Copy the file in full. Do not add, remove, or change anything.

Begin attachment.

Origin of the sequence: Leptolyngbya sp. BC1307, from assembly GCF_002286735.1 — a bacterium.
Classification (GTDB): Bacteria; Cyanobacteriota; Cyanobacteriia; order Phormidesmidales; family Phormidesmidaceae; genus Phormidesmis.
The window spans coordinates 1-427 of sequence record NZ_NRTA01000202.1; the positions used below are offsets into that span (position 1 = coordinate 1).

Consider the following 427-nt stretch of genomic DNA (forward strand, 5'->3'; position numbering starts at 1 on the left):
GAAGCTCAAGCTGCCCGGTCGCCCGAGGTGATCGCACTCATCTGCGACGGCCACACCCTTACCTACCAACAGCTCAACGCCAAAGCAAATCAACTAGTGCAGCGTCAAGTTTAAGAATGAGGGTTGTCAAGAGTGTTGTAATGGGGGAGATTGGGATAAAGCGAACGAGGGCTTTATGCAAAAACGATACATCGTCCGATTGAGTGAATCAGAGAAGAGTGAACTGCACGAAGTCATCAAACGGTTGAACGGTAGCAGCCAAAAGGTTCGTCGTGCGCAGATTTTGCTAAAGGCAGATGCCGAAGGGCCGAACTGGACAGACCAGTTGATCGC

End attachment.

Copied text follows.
Origin of the sequence: Leptolyngbya sp. BC1307, from assembly GCF_002286735.1 — a bacterium.
Classification (GTDB): Bacteria; Cyanobacteriota; Cyanobacteriia; order Phormidesmidales; family Phormidesmidaceae; genus Phormidesmis.
The window spans coordinates 1-427 of sequence record NZ_NRTA01000202.1; the positions used below are offsets into that span (position 1 = coordinate 1).

Consider the following 427-nt stretch of genomic DNA (forward strand, 5'->3'; position numbering starts at 1 on the left):
GAAGCTCAAGCTGCCCGGTCGCCCGAGGTGATCGCACTCATCTGCGACGGCCACACCCTTACCTACCAACAGCTCAACGCCAAAGCAAATCAACTAGTGCAGCGTCAAGTTTAAGAATGAGGGTTGTCAAGAGTGTTGTAATGGGGGAGATTGGGATAAAGCGAACGAGGGCTTTATGCAAAAACGATACATCGTCCGATTGAGTGAATCAGAGAAGAGTGAACTGCACGAAGTCATCAAACGGTTGAACGGTAGCAGCCAAAAGGTTCGTCGTGCGCAGATTTTGCTAAAGGCAGATGCCGAAGGGCCGAACTGGACAGACCAGTTGATCGC